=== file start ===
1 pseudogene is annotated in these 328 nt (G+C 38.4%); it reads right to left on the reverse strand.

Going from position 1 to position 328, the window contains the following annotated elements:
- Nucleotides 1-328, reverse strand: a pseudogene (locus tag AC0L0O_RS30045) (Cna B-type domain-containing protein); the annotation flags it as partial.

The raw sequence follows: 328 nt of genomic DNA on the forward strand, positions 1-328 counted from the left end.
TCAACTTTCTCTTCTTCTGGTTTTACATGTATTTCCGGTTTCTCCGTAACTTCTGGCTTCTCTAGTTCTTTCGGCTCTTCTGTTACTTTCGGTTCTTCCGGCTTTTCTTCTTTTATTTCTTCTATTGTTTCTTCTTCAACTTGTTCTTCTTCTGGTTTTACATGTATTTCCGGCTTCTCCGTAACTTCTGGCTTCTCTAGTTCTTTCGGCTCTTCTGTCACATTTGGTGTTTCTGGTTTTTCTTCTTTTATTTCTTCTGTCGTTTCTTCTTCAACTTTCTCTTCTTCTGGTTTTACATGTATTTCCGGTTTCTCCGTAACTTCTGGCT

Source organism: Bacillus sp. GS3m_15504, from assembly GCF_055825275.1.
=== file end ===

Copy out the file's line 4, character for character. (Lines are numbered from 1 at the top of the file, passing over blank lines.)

The raw sequence follows: 328 nt of genomic DNA on the forward strand, positions 1-328 counted from the left end.